Three decades ago, Marlene McCarthy was diagnosed with breast cancer at the age of 44. She then spent many years in doctors’ offices and clinics, enduring multiple treatments and therapies and suffering intense chronic pain.
A few years ago, Marlene’s primary care physician recommended palliative care, leading her to Dr. Jennifer Ritzau of HopeHealth.
“From when I first called and made the appointment with Dr. Jenny Ritzau, I could not have been more pleased,” McCarthy says. “I’ve seen a lot of doctors in my time. She was extraordinarily warm, welcoming and positive in her approach to how she was going to give me a better quality of life.”
Marlene adds that Dr. Ritzau gave her the clearest understanding of the complexities of pain and how to approach it strategically.
“She explained to both my husband and I the partnership between pain and advanced disease, how if you can treat the pain, you can treat the level of the disease. She was so thorough it was almost like an anatomy lesson, but she made it fully understandable,” Marlene says.
“A doorway to improving life”
Like many patients, the McCarthys initially were leery of the term “palliative care,” which many people commonly mistake for hospice care.
“When I told people I was going to palliative care, they expressed pity. I came to understand that it’s a doorway to improving life, not the doorway to death. It fuels me with information and education that empowers me to keep moving forward.”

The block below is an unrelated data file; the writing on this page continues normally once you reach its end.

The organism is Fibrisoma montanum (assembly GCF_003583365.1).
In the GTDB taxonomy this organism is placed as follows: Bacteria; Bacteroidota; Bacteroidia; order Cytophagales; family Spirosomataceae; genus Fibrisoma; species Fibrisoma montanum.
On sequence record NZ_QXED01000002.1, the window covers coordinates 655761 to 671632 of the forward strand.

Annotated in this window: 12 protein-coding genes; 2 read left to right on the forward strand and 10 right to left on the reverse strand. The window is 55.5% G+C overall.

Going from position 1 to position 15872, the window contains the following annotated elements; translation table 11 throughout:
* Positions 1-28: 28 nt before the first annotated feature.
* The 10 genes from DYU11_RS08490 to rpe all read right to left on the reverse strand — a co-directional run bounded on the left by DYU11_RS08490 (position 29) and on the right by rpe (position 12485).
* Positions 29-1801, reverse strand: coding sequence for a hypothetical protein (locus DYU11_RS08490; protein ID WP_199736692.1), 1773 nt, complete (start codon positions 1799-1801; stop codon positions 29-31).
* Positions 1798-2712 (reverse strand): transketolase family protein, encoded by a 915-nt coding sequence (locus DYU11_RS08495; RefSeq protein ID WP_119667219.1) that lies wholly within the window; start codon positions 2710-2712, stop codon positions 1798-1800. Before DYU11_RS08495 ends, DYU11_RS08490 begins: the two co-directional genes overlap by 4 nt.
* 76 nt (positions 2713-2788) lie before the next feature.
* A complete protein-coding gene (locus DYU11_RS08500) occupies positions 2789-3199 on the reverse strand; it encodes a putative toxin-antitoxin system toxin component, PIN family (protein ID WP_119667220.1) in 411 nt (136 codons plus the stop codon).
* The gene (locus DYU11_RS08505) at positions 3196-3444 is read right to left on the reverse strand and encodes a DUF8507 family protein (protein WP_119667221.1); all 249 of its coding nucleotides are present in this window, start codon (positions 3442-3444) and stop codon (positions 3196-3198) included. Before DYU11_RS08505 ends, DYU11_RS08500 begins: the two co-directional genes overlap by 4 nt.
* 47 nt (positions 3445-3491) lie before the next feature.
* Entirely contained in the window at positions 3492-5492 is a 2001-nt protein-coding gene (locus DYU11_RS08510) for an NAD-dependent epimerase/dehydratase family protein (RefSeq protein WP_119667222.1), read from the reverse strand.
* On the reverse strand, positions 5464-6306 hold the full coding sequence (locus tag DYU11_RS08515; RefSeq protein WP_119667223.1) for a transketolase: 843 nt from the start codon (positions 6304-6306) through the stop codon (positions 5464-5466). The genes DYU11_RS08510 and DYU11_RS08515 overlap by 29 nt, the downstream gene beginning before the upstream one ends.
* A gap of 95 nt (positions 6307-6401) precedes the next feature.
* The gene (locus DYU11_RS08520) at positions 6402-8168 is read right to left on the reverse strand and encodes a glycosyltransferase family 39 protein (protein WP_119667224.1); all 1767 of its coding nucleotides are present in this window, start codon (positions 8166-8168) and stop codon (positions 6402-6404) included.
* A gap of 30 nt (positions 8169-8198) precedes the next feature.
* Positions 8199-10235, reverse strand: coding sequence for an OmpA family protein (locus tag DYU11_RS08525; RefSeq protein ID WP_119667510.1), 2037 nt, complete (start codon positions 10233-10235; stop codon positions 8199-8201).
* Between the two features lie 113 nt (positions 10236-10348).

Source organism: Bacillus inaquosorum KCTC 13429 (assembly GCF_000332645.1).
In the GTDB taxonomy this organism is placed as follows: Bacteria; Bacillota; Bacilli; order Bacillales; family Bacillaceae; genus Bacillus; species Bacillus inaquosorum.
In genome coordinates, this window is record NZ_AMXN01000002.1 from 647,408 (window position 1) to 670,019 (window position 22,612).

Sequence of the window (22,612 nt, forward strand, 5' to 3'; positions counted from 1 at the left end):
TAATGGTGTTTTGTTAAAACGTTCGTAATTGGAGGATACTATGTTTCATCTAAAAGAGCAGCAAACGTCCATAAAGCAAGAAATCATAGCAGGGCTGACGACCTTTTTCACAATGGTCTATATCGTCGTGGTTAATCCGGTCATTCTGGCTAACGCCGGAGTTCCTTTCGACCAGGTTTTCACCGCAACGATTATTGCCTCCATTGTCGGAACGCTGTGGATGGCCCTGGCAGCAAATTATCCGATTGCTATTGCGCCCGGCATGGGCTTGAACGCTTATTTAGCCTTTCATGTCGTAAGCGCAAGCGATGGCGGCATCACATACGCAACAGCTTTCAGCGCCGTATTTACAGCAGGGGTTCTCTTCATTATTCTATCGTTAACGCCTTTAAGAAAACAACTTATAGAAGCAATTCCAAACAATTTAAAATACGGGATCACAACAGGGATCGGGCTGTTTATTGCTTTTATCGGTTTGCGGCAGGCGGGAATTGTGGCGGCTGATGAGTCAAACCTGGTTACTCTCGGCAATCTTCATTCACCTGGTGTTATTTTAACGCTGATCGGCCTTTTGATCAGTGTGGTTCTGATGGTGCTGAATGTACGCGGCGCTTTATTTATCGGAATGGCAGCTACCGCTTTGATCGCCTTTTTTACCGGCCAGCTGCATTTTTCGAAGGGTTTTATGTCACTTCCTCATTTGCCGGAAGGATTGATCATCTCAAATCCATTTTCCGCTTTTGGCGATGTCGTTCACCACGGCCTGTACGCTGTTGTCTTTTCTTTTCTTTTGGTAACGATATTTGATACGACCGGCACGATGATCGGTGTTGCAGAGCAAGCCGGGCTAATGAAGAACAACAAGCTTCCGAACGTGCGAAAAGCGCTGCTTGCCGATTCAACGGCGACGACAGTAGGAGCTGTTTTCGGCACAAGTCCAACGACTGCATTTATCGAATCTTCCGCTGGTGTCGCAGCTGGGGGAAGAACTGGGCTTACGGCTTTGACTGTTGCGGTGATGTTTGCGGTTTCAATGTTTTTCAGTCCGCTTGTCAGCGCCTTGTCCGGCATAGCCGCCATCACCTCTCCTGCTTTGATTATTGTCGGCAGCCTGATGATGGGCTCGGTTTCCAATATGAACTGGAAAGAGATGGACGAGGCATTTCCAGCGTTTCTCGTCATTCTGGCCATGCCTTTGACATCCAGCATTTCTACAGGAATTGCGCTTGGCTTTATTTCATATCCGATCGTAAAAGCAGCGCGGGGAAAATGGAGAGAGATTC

She was particularly impressed with how palliative care helped her whole family.
“Cancer is a family disease,” she explains. “My four children and my husband are very involved. They all go to appointments with me and leave with the satisfaction of having learned something helpful. We all feel supported!”
Marlene is the co-founder of the Rhode Island Breast Cancer Coalition and sees women daily who rush from appointment to appointment, “just doing the doggie paddle to stay afloat.” She wishes more of them would take advantage of the palliative approach.
Taking ownership of your health
Marlene says that with metastatic cancer, “so much is out of your control. But when you understand how everything works, you can take more ownership of the process and how much pain you can tolerate.”
“Yes, I’m terminal,” McCarthy reflects. “But aren’t we all? I don’t feel any closer to the end than my next-door neighbor. But I am deeply grateful for how much my life has been enriched by the palliative care experience.”